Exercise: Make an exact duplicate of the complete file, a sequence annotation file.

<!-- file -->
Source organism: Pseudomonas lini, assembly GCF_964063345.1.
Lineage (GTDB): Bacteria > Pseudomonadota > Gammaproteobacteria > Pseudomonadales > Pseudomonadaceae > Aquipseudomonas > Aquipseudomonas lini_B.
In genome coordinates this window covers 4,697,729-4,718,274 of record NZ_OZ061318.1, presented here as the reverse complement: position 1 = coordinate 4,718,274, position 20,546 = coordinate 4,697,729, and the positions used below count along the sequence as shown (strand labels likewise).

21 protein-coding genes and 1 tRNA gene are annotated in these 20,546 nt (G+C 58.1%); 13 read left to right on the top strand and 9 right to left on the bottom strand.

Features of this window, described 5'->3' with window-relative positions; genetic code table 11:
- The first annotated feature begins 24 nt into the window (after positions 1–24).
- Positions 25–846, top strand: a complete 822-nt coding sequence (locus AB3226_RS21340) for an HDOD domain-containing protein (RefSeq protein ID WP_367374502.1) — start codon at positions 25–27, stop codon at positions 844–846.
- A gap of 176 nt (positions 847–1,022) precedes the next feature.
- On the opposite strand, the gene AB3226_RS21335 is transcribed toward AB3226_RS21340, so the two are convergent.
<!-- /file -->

Source organism: Pseudomonas lini, assembly GCF_964063345.1.
Lineage (GTDB): Bacteria > Pseudomonadota > Gammaproteobacteria > Pseudomonadales > Pseudomonadaceae > Aquipseudomonas > Aquipseudomonas lini_B.
In genome coordinates this window covers 4,697,729-4,718,274 of record NZ_OZ061318.1, presented here as the reverse complement: position 1 = coordinate 4,718,274, position 20,546 = coordinate 4,697,729, and the positions used below count along the sequence as shown (strand labels likewise).

21 protein-coding genes and 1 tRNA gene are annotated in these 20,546 nt (G+C 58.1%); 13 read left to right on the top strand and 9 right to left on the bottom strand.

Features of this window, described 5'->3' with window-relative positions; genetic code table 11:
- The first annotated feature begins 24 nt into the window (after positions 1–24).
- Positions 25–846, top strand: a complete 822-nt coding sequence (locus AB3226_RS21340) for an HDOD domain-containing protein (RefSeq protein ID WP_367374502.1) — start codon at positions 25–27, stop codon at positions 844–846.
- A gap of 176 nt (positions 847–1,022) precedes the next feature.
- On the opposite strand, the gene AB3226_RS21335 is transcribed toward AB3226_RS21340, so the two are convergent.